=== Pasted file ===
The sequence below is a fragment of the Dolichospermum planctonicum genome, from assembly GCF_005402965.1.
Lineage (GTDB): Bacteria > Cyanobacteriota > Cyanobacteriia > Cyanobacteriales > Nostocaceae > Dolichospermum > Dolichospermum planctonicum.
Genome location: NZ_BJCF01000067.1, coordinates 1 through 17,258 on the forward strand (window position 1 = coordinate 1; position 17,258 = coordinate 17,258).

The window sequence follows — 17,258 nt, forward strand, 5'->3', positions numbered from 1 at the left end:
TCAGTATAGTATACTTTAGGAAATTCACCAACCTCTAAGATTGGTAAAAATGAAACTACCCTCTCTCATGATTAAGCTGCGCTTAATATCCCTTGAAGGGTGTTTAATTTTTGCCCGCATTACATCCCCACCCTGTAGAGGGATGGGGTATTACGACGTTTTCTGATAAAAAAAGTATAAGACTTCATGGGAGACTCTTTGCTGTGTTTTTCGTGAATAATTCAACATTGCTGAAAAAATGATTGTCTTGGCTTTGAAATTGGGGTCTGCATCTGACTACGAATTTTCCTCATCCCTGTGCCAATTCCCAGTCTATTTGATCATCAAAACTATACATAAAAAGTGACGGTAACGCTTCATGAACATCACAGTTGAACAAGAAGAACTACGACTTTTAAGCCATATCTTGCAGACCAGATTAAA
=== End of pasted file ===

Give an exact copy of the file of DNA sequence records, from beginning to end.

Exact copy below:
The sequence below is a fragment of the Dolichospermum planctonicum genome, from assembly GCF_005402965.1.
Lineage (GTDB): Bacteria > Cyanobacteriota > Cyanobacteriia > Cyanobacteriales > Nostocaceae > Dolichospermum > Dolichospermum planctonicum.
Genome location: NZ_BJCF01000067.1, coordinates 1 through 17,258 on the forward strand (window position 1 = coordinate 1; position 17,258 = coordinate 17,258).

The window sequence follows — 17,258 nt, forward strand, 5'->3', positions numbered from 1 at the left end:
TCAGTATAGTATACTTTAGGAAATTCACCAACCTCTAAGATTGGTAAAAATGAAACTACCCTCTCTCATGATTAAGCTGCGCTTAATATCCCTTGAAGGGTGTTTAATTTTTGCCCGCATTACATCCCCACCCTGTAGAGGGATGGGGTATTACGACGTTTTCTGATAAAAAAAGTATAAGACTTCATGGGAGACTCTTTGCTGTGTTTTTCGTGAATAATTCAACATTGCTGAAAAAATGATTGTCTTGGCTTTGAAATTGGGGTCTGCATCTGACTACGAATTTTCCTCATCCCTGTGCCAATTCCCAGTCTATTTGATCATCAAAACTATACATAAAAAGTGACGGTAACGCTTCATGAACATCACAGTTGAACAAGAAGAACTACGACTTTTAAGCCATATCTTGCAGACCAGATTAAA